Suhoski reelected co-secretary at annual Small Town Administrators meeting  

  • Governor Baker joined with STAM to recognize the earliest work of regional town administrators from the so-called “Circuit Rider” program spanning the mid-1970s to late-1980s.  Standing (l to r): Athol Town Manager Shaun A. Suhoski, Governor Charles D. Baker, Tom Guerino, Charlie Seelig, Patricia Vinchesi, Susan Wright, Roberta Crosbie, Deborah Radway, James Purcell, Wendy Foxmyn and Jay Moynihan. —Submitted photo

Published: 6/11/2019 9:45:21 PM

PRINCETON — Gov. Charlie Baker delivered the opening remarks for the 35th annual meeting of the Small Town Administrators of Massachusetts at Wachusett Mountain on June 6.

Baker spoke to his administration’s efforts to engage cities and towns as partners in success, citing the Community Compact program as a key early initiative that has expanded best practices and targeted funding assistance to more than 300 municipalities. He called out the need to encourage more housing opportunities in the commonwealth through a bill that would allow a simple majority — rather than a two-thirds vote — to enact zoning reforms to encourage housing unit development, and also outlined the need to support the Municipal Vulnerability Program with a funding stream so that communities can become more “resilient” in the face of a changing climate.

With more than 50 current municipal leaders in attendance, the daylong program also included recognition of STAM’s predecessors; the so-called municipal “circuit riders” that provided town administrative services to rural communities in the late 1970s through the mid-1980s. As the governor looked on, 10 former circuit riders who cut their teeth as regional administrators received professional recognition pins from STAM and later shared humorous anecdotes from their early days serving in many communities where the town hall was not open during regular business hours. Many of those in attendance went on to enjoy long careers in municipal administration.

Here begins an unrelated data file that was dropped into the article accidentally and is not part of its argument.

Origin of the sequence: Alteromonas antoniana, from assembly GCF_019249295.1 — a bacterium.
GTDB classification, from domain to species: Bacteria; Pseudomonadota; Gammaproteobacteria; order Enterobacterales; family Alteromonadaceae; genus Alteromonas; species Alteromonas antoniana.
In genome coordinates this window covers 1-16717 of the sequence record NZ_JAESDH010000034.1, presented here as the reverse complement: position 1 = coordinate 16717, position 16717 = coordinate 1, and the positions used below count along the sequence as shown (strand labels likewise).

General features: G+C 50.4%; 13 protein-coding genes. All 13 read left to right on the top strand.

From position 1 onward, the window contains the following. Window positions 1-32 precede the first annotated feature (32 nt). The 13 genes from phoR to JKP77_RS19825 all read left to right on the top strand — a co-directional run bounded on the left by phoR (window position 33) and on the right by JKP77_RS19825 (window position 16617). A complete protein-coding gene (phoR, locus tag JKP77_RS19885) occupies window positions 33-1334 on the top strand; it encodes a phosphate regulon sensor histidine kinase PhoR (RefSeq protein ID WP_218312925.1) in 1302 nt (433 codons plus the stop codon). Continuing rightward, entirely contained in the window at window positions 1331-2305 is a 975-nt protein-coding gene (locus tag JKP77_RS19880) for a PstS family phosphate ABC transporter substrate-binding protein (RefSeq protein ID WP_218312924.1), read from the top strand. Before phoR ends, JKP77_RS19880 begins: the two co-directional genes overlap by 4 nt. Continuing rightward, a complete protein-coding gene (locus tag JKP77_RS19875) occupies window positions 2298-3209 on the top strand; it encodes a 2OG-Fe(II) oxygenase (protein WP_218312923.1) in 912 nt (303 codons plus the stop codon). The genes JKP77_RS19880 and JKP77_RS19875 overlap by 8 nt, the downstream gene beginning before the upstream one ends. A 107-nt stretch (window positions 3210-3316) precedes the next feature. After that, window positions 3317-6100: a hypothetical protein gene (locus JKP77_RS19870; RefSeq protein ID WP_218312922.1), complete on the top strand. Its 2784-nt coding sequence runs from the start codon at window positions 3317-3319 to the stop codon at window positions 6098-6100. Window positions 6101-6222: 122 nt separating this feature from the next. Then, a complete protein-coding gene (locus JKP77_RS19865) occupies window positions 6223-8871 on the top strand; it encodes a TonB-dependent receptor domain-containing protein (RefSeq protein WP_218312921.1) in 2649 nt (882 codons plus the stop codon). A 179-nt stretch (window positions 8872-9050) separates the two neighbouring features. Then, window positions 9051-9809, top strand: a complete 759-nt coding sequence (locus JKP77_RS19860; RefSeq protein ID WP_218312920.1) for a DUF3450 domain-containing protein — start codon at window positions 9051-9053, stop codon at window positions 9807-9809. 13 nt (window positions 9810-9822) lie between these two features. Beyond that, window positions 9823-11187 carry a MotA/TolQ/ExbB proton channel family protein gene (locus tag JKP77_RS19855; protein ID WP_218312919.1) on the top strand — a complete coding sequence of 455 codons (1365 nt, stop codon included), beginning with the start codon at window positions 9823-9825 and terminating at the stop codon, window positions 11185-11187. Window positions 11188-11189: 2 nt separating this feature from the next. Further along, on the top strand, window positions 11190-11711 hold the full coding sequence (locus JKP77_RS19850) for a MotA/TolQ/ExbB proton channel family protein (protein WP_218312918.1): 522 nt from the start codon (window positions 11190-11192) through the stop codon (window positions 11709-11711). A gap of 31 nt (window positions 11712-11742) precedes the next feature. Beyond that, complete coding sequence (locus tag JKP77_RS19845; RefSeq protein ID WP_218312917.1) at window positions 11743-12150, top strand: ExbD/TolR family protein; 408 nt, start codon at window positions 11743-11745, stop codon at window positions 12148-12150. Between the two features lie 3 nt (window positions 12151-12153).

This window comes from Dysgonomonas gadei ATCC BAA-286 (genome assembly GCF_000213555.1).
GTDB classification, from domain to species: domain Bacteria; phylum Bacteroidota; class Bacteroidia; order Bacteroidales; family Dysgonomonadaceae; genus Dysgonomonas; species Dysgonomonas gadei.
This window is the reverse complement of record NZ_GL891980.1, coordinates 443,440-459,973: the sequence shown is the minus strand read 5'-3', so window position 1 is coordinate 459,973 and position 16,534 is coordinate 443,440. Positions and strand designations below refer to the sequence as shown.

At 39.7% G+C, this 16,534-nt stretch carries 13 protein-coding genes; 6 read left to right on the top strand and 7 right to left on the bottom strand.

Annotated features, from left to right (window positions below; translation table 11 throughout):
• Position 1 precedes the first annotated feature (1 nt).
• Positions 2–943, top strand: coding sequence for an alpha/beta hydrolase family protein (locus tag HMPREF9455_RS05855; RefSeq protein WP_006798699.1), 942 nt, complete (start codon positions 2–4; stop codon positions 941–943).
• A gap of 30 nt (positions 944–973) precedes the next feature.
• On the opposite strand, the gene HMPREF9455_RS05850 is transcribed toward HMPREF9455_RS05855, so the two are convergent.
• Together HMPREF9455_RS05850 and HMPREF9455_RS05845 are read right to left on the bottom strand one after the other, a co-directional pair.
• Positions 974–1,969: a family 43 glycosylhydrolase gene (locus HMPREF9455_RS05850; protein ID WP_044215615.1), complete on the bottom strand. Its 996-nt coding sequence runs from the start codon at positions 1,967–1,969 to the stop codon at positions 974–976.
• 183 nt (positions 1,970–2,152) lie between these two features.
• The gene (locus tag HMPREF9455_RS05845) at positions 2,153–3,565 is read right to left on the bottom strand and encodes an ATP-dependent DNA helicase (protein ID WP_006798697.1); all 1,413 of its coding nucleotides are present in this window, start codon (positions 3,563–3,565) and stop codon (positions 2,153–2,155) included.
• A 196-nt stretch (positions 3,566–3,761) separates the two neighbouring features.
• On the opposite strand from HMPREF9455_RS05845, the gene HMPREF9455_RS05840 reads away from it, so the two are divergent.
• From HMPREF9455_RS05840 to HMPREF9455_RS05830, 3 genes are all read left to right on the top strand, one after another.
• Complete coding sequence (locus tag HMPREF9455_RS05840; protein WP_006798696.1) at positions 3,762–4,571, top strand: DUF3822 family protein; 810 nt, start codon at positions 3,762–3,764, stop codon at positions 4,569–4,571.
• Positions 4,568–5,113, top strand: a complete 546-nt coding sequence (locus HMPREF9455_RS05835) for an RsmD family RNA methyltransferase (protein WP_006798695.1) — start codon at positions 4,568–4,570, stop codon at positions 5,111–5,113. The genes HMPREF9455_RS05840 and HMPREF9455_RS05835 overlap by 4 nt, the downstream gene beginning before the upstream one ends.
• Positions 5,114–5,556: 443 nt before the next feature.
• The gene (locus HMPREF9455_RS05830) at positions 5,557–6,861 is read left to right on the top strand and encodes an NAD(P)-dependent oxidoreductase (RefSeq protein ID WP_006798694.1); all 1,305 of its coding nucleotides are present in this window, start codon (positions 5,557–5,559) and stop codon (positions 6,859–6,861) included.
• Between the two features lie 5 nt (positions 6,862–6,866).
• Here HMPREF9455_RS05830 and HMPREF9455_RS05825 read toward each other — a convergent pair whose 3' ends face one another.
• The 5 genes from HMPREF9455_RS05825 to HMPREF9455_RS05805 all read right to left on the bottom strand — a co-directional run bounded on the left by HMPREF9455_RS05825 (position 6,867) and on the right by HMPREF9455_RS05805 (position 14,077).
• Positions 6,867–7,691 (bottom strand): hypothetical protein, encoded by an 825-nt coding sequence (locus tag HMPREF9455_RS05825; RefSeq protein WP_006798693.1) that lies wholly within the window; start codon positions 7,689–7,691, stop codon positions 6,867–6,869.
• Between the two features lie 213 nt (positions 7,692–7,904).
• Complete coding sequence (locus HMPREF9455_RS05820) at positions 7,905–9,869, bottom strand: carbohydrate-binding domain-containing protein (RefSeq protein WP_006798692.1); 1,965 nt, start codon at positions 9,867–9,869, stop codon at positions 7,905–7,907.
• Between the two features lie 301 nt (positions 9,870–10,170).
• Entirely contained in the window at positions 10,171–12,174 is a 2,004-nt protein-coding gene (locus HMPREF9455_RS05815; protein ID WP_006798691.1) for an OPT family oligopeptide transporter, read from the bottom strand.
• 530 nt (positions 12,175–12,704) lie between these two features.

The annual meeting also featured Timothy McGourthy, deputy  executive secretary of the Office of Housing and Economic Development, leading a panel on infrastructure funding sources together with a presentation by Sujatha Krishnan of the Central Massachusetts Regional Planning Commission on how to program major projects into the regional Transportation Improvement Plans. The discussion also included key case examples and guidance from Nicolas Bosonetto, of VHB, and Allen Orsi, of PARE Corp., on how to package projects for multiple funding sources.

An update on Beacon Hill activity was provided by Massachusetts Municipal Association Legislative Director John Robertson followed by an afternoon planning session led by Linda Dunlavy, executivedirector of the Franklin Regional Council of Governments seeking input for the Rural Policy Advisory Commission’s pending report to the Legislature and administration on issues of particular relevance to rural Massachusetts.

At the business meeting, the membership re-elected Andrea Llamas (Northfield) as chairwoman; Heather Budrewicz (Ashburnham), vice-chairwoman; Kelli Robbins (Lanesboro), treasurer; and Shaun Suhoski (Athol) and Matt Streeter (Granby) as co-secretaries. STAM is a professional association of chief administrative officers from more than 70 municipalities with populations of 12,000 or less.


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